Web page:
Life is a massive jigsaw puzzle.

You are constantly trying to find where you belong, the perfect fit: a friend, a teacher, a class, a major, a job, a spouse… the list goes on.

Sometimes the pieces fit. It is perfect and seamless and you know all is right.

Other times you smash the piece in place, where it doesn’t belong, and you fight to make the fit work, even when you know it should be moved.

Sometimes the puzzle ages and you throw it away rather than try to repair it.

Sometimes it is lost.

As a child, I wanted to belong. I’m an extrovert. I wanted people to like me. I found friends in my neighborhood and we fit.

Then one day another girl moved into our neighborhood and altered the puzzle. Suddenly, I didn’t fit anymore.

A few years later I was tossed away, useless, and no other puzzles had room for me.

I did not belong anywhere.

You don’t forget that feeling. Ever. It becomes a part of you, the hurt, the pain, the ache of being less than worthless.

Eventually it made me stronger, but it took time. Four years would pass before I’d find a new puzzle where I was the perfect fit.

I’m the one with the perm on the top left. These were my people, where I belonged in high school (with bonus appearances by by sister (far right) and cousin (lower right). Yes, most of my high school friends were guys, much to my parents’ dismay. I also cannot remember what we were trying to do with our fingers in this photo.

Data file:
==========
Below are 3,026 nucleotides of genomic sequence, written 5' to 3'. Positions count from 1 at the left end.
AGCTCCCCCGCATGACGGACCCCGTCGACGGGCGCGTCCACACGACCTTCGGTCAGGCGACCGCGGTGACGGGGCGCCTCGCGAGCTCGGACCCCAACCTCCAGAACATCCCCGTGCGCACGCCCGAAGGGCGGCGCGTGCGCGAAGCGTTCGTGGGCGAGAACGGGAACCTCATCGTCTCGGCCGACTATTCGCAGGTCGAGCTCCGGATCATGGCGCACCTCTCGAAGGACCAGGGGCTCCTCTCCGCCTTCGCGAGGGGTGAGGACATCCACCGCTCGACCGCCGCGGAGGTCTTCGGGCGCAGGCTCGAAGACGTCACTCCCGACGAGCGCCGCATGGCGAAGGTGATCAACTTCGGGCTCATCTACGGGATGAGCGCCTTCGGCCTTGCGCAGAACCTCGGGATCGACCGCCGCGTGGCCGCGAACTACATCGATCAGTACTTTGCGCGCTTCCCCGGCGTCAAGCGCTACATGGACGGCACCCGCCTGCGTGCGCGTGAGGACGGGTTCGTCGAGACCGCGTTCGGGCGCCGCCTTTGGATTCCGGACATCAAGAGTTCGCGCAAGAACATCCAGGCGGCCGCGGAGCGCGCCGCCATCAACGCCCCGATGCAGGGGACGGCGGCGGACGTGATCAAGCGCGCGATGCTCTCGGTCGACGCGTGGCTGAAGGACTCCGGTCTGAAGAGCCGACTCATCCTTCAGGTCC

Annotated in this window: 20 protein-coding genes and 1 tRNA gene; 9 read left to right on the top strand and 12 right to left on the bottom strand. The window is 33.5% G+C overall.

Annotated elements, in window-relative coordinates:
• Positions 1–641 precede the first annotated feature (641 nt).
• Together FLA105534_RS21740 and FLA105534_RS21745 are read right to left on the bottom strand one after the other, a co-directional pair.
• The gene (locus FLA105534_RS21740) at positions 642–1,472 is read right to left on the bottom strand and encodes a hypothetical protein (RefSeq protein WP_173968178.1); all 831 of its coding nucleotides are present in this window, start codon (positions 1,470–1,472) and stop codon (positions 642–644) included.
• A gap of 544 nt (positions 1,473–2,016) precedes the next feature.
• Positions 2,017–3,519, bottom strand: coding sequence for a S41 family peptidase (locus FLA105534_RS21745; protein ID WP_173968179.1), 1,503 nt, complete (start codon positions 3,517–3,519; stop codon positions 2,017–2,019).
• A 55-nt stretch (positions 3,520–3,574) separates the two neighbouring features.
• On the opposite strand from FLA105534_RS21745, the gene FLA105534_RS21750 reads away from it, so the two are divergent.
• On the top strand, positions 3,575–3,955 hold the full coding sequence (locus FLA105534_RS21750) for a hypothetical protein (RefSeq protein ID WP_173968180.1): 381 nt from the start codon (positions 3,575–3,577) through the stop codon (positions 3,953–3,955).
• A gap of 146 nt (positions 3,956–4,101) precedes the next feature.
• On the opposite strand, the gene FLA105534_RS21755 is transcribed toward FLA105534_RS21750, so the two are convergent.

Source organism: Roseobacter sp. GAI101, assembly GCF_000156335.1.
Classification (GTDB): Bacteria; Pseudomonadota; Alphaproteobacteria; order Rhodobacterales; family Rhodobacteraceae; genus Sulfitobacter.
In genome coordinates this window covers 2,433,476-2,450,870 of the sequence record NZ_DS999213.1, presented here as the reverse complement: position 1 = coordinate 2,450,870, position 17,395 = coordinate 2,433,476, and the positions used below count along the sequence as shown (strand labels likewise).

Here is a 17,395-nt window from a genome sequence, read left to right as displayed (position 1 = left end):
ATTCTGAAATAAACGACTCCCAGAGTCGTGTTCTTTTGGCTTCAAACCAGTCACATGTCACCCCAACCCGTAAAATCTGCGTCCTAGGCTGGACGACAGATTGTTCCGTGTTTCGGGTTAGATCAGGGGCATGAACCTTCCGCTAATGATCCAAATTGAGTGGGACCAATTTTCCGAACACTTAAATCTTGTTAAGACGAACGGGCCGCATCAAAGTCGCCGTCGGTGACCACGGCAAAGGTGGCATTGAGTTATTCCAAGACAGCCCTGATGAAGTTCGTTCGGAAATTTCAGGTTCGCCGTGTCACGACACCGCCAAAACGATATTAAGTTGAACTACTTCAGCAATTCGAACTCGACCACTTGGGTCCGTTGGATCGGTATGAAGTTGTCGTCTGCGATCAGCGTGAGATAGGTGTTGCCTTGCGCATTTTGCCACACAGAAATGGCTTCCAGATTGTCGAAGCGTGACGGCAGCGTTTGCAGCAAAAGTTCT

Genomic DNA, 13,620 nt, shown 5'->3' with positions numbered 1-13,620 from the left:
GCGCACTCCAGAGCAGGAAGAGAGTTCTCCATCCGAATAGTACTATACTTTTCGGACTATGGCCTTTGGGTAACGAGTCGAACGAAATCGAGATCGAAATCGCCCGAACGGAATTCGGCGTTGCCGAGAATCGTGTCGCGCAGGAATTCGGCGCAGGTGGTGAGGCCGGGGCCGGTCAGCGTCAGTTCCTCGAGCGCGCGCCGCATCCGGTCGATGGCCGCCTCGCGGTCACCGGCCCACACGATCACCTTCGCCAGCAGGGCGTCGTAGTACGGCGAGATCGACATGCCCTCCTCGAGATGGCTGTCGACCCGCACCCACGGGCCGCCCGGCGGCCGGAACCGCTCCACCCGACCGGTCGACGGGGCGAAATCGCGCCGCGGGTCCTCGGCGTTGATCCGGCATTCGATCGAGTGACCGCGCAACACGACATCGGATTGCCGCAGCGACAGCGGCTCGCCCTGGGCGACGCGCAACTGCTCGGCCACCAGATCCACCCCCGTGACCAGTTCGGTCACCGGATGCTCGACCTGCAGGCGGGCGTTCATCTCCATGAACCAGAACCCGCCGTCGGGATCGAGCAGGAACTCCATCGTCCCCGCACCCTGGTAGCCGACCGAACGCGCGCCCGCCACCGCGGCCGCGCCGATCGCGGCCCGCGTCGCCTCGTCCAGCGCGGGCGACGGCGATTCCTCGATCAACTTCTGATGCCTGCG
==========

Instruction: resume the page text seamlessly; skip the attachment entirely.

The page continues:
Twenty-five years later, when a friend does something even remotely resembling this situation, where I am not allowed to belong, even for a small event, the hurt comes back.

I know it is not logical.

I know the world does not revolve around me.

I know feeling this way comes off as selfish to those who do not understand.

But the smack of the bat slamming into you, knocking you out of where you thought you belonged, is no less powerful in my imagination than in reality.

My brain cannot tell my gut how to feel.

I will get over it, as the pain fades and logic takes over, because in most cases, the bat is in my thoughts, not in the real world. I have chosen my friends well.

Then I watch my daughter, the child who will befriend another in five seconds at a playground. I see her joy when a child accepts her invite to play.

My daughter befriended the much older daughter of an old friend and she was thrilled. They were intertwined for for the entire visit.

I witness her tears when another says no.

I wonder how I can teach her about shyness or mean girls, without having her go through the pain I did.

Because she is so much like me.

We want to belong.

About Kelly K @ Dances with Chaos

Kelly K has learned the five steps to surviving of motherhood: 1) Don't get mad. Grab your camera. 2) Take a photograph. 3) Blog about it. 4) Laugh. 5) Repeat. She shares these tales at Dances with Chaos in order to preserve what tiny amount of sanity remains. You can also find her on her sister blog, Writing with Chaos ( sharing memoir and engaging in her true love: fiction writing. It's cheaper than therapy.
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10 Responses to Belonging

  1. Masala Chica says:

    Oh what beautiful imagery. Belonging to a puzzle and losing that fit only to find that you can’t find your way in another puzzle. I think we have all felt it but you captured that sense of being lost perfectly.

    My daughter is going through the same thing. Other girls on the street the exact same age as her. She is the youngest and sometimes they like her, sometimes they find her to be annoying and hide from her. Like, literally. Last time it happened, I walked up to them and said, “why are you hiding?” and they said, “oh we’re just looking for something.” While giggling and wedged behind the wagon in their garage.